I headed off with a somewhat smaller group for a hike to a waterfall. Anyone says “hike” and I’m usually in. For a while it didn’t look like this hike was going to involve any actual forward movement. You get an astrophysicist and a geologist with a GPS device and they’ll hunch over in the middle of an obvious trail for hours staring at their whizbangery. I’m technologically backward, but evidently there exists a little square box that can tell you where you are with CIA proficiency. “There should be a large, striated metamorphic boulder eight feet to our right,” they’ll say, hunched, “and right now we should be directly under a suspended spider visible from space.” They look up.
Already this is a lot different from the old Hostel Club. We didn’t really care all that much if we got lost, because we were young and unfamiliar with mortality. There was never a guarantee Lynn’s VW bus wouldn’t strand us on the side of the road, we had no cell phones or cash machines, and if we did undertake too many expeditions in a row without getting lost, we’d try spelunking. We’d drop ourselves into a narrow hole in the ground on a rope and scrabble about in the mud and the dark like salamanders until even J. Edgar Hoover gave up looking for us. We always assumed at least one of us knew the way back to the rope, and as long as there was still a prospect of descending on the nearest Howard Johnson’s on the way home like the Attack of the Mud People, we were happy.
|Bill, or Clumsy Carp?|
But there’s no getting away from the modern ways, which are undeniably cool. Still, it wasn’t technology that saved the day for me. It was Karen. And she isn’t even an original Hostel Clubber. She married in.
We left Bill at a water hole with his fly rod and took our noisy selves further up the stream in search of the mythical waterfall, which was exactly where, in the opinion of John’s GPS, it was supposed to be. Three of us, not including your correspondent, plunged into the pool below the falls, while your correspondent examined the falls with just a little disappointment. This was puny by Oregon standards. There were rocks and water and a smattering of gravity, but not a lot of fuss to it. But Karen is a marine biologist, which means she is an avid appreciator of life in all its speckled, gelatinous, stridulating, or wriggly majesty, and she and I were soon flipping rocks in the stream and scoring frogs and crawdads and a toad and little tiny insect larvae and she whipped out her magnifying glass and revealed yet smaller (but still enthusiastic) forms of life. She found me a freshwater sponge. I didn’t even know there was such a thing as a freshwater sponge! You can tell them from the marine sponges by the scrubby pad on one side. And then. And then!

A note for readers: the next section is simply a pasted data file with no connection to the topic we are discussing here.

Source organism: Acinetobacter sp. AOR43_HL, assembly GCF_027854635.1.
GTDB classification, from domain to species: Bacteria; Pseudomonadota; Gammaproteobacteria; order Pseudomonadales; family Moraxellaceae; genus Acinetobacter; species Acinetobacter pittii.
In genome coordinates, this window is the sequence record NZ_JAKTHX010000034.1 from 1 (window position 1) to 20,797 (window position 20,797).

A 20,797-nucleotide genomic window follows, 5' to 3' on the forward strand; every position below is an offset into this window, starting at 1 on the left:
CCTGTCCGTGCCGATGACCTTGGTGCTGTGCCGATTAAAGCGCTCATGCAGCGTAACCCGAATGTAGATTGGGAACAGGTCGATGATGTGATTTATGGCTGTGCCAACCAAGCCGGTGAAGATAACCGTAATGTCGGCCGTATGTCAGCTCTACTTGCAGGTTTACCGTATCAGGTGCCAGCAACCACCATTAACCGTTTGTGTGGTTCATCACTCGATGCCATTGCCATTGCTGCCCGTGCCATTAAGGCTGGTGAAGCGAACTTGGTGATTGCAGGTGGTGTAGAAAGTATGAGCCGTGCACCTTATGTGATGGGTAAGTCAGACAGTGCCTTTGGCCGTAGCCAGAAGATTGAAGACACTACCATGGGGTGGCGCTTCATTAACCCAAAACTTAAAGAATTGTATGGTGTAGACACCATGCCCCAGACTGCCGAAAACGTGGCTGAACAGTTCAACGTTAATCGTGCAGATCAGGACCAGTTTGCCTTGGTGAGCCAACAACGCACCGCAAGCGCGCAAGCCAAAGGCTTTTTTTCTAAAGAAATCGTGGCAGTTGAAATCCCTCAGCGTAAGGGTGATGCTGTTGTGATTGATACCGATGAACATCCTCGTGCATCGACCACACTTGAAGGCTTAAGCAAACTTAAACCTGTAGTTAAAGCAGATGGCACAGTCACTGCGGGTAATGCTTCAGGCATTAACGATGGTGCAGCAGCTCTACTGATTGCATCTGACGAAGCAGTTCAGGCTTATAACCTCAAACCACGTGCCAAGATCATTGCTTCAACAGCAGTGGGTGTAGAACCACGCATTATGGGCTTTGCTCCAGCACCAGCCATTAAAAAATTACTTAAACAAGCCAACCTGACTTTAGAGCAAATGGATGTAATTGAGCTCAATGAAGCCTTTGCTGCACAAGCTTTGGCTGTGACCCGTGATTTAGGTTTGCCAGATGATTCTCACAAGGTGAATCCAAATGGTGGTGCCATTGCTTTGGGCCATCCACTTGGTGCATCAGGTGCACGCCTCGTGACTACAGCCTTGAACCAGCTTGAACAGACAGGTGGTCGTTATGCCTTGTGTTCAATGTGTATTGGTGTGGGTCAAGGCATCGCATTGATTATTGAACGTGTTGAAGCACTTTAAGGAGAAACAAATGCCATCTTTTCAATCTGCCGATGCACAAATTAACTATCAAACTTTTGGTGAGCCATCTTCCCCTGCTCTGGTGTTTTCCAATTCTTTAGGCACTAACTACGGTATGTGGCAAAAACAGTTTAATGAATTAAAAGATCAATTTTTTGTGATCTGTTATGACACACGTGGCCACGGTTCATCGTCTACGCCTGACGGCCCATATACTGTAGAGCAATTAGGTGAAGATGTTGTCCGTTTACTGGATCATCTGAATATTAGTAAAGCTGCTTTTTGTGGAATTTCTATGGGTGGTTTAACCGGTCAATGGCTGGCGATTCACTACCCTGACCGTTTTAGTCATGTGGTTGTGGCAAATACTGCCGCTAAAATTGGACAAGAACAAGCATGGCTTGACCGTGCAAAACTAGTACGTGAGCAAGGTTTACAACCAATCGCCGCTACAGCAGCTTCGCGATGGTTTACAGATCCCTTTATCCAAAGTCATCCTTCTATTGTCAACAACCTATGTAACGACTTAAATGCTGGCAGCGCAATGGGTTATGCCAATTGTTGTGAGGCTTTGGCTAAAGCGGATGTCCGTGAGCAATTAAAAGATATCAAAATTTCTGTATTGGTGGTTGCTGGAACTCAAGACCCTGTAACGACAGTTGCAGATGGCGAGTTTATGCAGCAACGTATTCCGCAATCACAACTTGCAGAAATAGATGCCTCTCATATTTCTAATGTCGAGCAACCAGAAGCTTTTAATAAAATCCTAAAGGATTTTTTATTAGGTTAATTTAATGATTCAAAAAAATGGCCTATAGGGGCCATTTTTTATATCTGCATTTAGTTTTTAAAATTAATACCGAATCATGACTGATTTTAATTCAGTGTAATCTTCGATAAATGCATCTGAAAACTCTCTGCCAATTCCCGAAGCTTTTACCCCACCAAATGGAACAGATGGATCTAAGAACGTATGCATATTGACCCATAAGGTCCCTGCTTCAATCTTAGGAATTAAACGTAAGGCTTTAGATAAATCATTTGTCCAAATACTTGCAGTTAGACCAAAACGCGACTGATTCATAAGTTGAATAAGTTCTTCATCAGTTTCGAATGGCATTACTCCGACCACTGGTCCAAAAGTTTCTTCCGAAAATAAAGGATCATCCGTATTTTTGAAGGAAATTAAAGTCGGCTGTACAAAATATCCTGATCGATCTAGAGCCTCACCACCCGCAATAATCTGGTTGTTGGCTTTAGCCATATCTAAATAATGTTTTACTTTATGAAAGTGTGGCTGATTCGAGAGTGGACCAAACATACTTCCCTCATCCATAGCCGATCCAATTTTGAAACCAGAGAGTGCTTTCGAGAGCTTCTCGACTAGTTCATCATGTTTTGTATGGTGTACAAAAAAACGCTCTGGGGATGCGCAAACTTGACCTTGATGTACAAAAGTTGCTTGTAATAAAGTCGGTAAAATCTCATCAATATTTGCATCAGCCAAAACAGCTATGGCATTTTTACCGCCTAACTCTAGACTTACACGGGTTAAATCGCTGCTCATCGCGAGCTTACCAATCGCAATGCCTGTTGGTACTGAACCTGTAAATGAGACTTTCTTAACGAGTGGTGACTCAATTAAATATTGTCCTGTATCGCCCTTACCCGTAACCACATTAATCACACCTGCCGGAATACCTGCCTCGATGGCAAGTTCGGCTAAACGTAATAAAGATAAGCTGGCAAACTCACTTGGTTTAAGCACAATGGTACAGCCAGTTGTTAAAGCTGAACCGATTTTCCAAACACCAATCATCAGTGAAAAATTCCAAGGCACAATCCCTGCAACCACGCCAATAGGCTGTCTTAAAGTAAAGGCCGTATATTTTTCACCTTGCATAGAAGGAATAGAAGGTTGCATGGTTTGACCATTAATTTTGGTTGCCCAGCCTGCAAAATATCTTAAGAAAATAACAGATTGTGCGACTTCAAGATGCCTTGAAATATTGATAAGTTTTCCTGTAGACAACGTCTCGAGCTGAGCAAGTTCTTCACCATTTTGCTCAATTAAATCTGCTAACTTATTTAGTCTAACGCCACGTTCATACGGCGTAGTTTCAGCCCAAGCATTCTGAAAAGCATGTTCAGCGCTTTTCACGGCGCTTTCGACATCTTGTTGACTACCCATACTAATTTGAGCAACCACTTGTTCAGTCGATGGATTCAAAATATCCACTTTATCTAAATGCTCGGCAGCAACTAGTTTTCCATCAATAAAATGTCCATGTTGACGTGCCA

Fishies! But not normal fishies. Fishies with zest and ambition and piscatory derring-do! Fish smaller than my little finger were galloping straight up the wet rocks and bounding into the cascades, everywhere we looked. They bunched up in pools the size of a bicycle helmet to get a good running jump and they flipped themselves into the miniature torrent and zipped and squiddled their way upward, ever upward. Diminutive bears waited at the top of the falls with their mouths open. Itty bitty videographers from National Geographic stood off to one side. Somewhere a band of tiny trumpeters was playing the theme from Rocky. Karen and I crunched down as small as we could and cheered. Go, tiny fish, go! Go, tiny fish, go!
We have two biology degrees between us, hers a working model and mine vestigial, and we have no idea what the hell they were doing. They couldn’t have been old enough to spawn. Maybe they were little kid fishes playing “bet you can’t” and “watch this.” It was an honor to observe them, and hard to leave them. But we’d promised Bill we’d meet him back at his fishing hole, and there we found him, troutless and a bit worse for wear. He’d slipped on the rocks and fallen in, twice, to the detriment of several body parts he wasn’t done with yet. John and Karen and Morris had plunged in on purpose. I was the only one high and dry.
Here’s a video of our heroic fishies. Look closely! A couple of them make mighty leaps at the very end.